By: Amanda Willis
A group of East St. Paul Karen refugee families were searching for a new church home when they knocked on Arlington Hills United Methodist Church’s doors.
What started out as a handful of families attending worship about two months ago has now grown to more than 20 families participating in the life of the Maplewood church—and as a result, the congregation’s Sunday School has doubled in size.
“We have brothers and sisters who have come to our door even though there is a huge language barrier on both sides, but we’ve been working it out,” said Rev. Tom Biatek, pastor of Arlington Hills UMC.
The Karen are an ethnic group from the mountainous border regions of Burma and Thailand. In order to provide a meaningful experience for the newcomers, the Karen language is now being integrated into worship through music, a scripture reading, and a shorter version of the sermon. The church is looking into grants that could provide headsets to those wishing to hear the entire service in Karen.
The new families have brought a sense of excitement and new energy to the church, especially through the music they have introduced. The Karen group has its own worship leaders—a husband and wife team that speaks both Karen and English. They have been instrumental in translating the sermons and communicating with the English-speaking church members.
Biatek believes that the reason the families have integrated into the church community so quickly is because of the level of trust, love, and hospitality that has been extended in the past few months.
“That means going out to lunch, talking openly, listening to what their needs are, and having the Bible scripture read in Karen means an awful lot,” he said.
Christian values are important to the Karen families as their children assimilate into a new culture. They sought out a church with a good support system in part so their children have strong role models and guiding principles.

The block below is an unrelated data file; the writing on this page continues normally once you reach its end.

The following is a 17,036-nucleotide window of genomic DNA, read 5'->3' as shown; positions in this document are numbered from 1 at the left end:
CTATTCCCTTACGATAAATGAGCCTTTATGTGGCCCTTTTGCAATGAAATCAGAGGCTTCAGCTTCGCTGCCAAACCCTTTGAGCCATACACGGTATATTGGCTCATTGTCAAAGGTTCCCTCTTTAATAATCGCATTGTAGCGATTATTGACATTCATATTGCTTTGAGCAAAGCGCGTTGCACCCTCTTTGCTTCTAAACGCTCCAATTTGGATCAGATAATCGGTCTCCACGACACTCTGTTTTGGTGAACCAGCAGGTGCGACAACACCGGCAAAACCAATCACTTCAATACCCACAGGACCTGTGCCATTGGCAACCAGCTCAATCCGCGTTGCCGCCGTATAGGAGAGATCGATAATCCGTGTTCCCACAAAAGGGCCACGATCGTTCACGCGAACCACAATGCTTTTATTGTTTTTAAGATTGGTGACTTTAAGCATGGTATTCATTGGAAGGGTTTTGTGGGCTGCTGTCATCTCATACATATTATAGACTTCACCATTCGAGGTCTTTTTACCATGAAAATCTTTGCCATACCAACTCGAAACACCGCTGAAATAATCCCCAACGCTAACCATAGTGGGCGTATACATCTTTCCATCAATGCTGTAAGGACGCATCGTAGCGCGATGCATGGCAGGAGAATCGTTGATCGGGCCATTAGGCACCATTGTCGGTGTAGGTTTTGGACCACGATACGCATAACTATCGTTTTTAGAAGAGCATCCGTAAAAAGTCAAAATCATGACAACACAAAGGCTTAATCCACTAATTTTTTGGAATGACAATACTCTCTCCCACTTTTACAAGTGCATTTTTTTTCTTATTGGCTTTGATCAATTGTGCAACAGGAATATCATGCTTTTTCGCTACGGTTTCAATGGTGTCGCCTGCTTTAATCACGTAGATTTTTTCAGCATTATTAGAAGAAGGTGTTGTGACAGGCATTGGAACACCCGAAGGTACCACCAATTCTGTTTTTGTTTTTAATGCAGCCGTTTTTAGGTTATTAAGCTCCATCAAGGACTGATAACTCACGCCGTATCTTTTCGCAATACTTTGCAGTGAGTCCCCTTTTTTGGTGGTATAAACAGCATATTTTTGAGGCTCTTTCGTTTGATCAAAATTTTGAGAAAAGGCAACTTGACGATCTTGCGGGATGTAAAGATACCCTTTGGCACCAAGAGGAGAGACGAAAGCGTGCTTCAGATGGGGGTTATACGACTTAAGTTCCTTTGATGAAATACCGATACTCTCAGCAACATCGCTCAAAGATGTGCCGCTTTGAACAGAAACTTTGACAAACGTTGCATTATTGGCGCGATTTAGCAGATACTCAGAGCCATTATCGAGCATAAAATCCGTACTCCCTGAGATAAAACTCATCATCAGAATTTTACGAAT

Arlington Hills is no stranger to helping the growing Karen refugee population in its neighborhood. The church has sponsored refugee families in the past and has a community garden for community members to grow vegetables and socialize. When the new families saw these other things the church had been doing, trust was built and the church was seen as approachable.
“It’s the face of the idea that we are called to be the hands and feet of Jesus in the world that has come to us,” said Catherine Solheim, a member of the church’s mission team.
Not all of the families arriving in Minnesota are coming from refugee camps. A large percentage of the Karen people moving here are considered secondary migrants. They resettled in other states but decided to move because of the support system here. There is no resettlement program for them to go through so many rely on other Karen families for help.
The Karen community attending Arlington Hills has established a welcoming ministry. They provide a starter kit (including things like towels, a winter coat, and other items that are necessary right away) to other refugees. Arlington Hills is working with the group to figure out how to further support that mission.
Biatek said the new partnership is growing organically. The congregation has been open and welcoming as more and more refugees come to church. As relationships deepen and both groups look ahead, any next steps will be taken together to ensure that everyone is learning and growing from the experience.
At this point, Biatek isn’t sure whether that will eventually mean separate worship times, a completely integrated worship experience, or helping the group find its own space. But the congregation fully intends to continue to nurture and embrace this opportunity to welcome strangers and become their friends.
“They are our neighbors, they live in East St. Paul, and they have a hunger to worship and serve,” Solheim said.
Amanda Willis is communications associate for the Minnesota Annual Conference of the United Methodist Church.
Minnesota Annual Conference of the United Methodist Church